DC Eater by Tierney Plumb
The Washington Post's Tim Carman visits Luzmary in Falls Church. It's owner Marisol Gonzales's debut restaurant, but "flavors of Bolivia are buried deep in this family's DNA" (her mom was behind Luzmila's), and Gonzales revives her recipe for her "legend" salteñas.
The menu is rich with carnivorous options (one of the more graphic examples is parrillada, a mixed-grill plate piled high with short ribs, pork sausages, blood sausage, flank steak and fried lengths of bovine intestines). The dish's lesser cuts shine with "a magnificent range of flavors."
Something that stands out most at Luzmary is perhaps the most basic: llajua, a Bolivian chili-pepper-based condiment "that livens up everything." And the star of the weekend was costillas de cerdo, "a bonanza of fried, bone-in pork, surprisingly succulent and well-seasoned." Beware that some dishes and soups are available only on Saturday and Sunday. What's always present is an "unfailingly" friendly and helpful staff--"even when language presents a barrier." [WaPo]
The Washington Post's Tom Sietsema is happy to report Timber Pizza's crust has gotten more consistent since his first visit. He calls the Lot pizza "a nicely charred canvas" for slow-roasted pulled pork, bread-and-butter jalapeños and kicky pineapple ketchup: "Heat, meet sweet (but not too much)." He applauds the consistent customer service (with a smile) and brevity of delivery. While pizza is the centerpiece, Sietsema also notes the seasonal salads, a peppery cold corn soup and juicy pork-stuffed empanadas.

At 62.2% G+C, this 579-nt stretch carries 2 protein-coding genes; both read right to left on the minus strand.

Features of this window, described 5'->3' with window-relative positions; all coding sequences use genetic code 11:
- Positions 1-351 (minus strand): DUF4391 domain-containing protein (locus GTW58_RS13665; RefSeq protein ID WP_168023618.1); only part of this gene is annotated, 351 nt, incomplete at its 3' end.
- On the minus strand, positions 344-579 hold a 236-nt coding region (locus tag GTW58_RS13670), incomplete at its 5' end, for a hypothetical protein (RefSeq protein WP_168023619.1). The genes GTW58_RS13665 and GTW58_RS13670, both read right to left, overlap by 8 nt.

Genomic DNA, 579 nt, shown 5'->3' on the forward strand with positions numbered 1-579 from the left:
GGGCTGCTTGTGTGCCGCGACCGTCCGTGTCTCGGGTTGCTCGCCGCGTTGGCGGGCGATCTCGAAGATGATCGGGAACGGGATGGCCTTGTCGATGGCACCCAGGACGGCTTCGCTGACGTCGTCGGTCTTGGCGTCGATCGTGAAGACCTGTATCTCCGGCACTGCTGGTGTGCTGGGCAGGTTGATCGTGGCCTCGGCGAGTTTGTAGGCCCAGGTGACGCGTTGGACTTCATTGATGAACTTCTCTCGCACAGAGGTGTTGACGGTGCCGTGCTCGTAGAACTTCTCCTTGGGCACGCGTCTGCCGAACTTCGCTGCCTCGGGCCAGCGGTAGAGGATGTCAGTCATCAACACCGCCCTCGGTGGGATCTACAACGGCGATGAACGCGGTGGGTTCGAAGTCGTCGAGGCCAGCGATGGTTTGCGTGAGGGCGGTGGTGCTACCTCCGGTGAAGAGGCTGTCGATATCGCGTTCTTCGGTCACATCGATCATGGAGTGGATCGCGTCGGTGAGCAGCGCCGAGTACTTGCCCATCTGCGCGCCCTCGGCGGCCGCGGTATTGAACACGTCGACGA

The drinks push a casual vibe, with wine on tap and cocktails dispensed in enameled-tin mugs. Don't expect lots of personal space during rush hours, but co-owner Andrew Dana tells him that's the point, as sharing tables "forces people to rub elbows and talk to their neighbors." [WaPo]
Also in The Washington Post, a trip to Baltimore to visit La Cuchara. The Spanish restaurant nets 2.5 stars. [WaPo]
Don Rockwell gives Kinship a six-month progress report. Between January and June he visits 14 times in order to track how the menu changes to reflect the seasons, as well as to get into the creative mind of Eric Ziebold. The cumulative grade is good: "Kinship is on the fast track to becoming the most important restaurant Washington, D.C. has ever known." [DCDining.com]